“In a quite constant way, Orientalism depends for its strategy on [a] flexible positional superiority, which puts the Westerner in a whole series of possible relationships with the Orient without ever losing him the relative upper hand. And why should it have been otherwise, especially during the period of extraordinary European ascendancy from the late Renaissance to the present? The scientist, the scholar, the missionary, the trader, or the soldier was in, or thought about, the Orient because he could be there, or could think about it, with very little resistance on the Orient’s part.”
-from Edward Said, Orientalism (7)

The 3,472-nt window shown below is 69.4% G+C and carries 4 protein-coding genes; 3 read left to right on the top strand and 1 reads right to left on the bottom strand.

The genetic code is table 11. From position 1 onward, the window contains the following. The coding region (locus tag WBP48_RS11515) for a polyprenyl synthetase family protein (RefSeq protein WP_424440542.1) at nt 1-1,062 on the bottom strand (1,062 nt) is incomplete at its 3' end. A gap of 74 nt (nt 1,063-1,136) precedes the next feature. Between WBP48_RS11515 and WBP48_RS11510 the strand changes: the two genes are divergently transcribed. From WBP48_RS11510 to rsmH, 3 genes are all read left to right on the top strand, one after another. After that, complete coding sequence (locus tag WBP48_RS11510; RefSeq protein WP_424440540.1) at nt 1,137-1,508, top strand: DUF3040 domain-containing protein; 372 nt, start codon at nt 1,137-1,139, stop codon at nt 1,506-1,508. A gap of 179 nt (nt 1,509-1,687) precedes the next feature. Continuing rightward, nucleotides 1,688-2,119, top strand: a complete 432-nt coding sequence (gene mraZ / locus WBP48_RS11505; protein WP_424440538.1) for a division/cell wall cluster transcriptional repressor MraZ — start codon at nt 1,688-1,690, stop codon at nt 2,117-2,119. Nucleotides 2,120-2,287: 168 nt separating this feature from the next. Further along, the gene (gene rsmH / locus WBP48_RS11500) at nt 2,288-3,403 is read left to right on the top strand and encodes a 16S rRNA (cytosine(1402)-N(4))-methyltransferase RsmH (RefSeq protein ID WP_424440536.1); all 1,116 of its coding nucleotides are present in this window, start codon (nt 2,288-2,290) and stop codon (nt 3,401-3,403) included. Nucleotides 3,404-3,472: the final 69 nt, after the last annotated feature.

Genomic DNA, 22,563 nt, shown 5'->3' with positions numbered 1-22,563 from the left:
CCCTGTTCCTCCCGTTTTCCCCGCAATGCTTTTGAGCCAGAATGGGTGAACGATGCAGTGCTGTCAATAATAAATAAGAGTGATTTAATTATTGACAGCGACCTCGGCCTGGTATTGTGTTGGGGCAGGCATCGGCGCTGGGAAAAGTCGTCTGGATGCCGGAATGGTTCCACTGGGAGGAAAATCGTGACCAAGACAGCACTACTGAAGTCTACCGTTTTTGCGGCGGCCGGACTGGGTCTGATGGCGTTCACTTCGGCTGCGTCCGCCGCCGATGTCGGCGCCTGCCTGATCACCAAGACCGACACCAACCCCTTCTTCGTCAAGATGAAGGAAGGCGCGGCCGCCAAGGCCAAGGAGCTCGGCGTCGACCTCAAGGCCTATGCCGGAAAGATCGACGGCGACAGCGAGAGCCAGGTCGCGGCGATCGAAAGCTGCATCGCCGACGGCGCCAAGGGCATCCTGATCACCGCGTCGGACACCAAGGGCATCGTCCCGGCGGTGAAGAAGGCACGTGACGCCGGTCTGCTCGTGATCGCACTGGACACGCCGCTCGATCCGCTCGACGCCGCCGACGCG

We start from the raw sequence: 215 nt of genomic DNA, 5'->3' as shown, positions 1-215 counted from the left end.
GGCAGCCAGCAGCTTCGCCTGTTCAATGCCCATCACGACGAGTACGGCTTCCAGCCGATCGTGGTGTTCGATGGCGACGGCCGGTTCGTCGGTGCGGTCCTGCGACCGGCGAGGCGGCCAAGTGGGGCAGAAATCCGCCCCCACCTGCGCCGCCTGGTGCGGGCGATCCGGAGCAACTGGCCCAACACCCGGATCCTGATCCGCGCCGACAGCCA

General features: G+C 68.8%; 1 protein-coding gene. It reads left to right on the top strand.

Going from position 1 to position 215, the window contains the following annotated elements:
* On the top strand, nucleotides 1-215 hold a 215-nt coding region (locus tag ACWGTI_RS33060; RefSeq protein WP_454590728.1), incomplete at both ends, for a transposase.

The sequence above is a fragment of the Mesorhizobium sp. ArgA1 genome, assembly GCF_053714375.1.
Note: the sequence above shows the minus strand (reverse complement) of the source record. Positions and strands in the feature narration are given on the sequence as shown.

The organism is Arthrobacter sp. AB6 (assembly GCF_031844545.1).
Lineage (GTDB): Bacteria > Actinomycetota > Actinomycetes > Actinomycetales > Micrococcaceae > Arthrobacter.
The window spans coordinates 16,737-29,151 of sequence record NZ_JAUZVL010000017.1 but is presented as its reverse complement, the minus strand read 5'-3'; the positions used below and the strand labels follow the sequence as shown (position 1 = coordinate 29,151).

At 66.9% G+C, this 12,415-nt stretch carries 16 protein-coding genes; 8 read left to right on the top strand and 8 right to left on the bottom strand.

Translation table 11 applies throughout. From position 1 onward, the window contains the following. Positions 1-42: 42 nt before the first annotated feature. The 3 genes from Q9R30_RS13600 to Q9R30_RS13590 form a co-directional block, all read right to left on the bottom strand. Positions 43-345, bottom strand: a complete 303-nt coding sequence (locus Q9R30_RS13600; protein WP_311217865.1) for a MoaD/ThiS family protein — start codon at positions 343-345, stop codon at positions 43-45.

The Américas remain as foreign to the Occidental as does the Orient to which Said refers in his landmark work, Orientalism. We white artist-philosophers approach Latin America, as elsewhere, with a supposed dialectical epistemology of identity and difference. And yet, is this even possible? Can I engage in a narrative which is, as has been said, ‘not mine’? Even as someone of white, European descent, the story of colonialism, enslavement, plunder, profiteering, and worse is mine as well. This whole world is the world I inhabit. And as an artist, I attempt to give voice to the constantly changing facets of my experience in this world.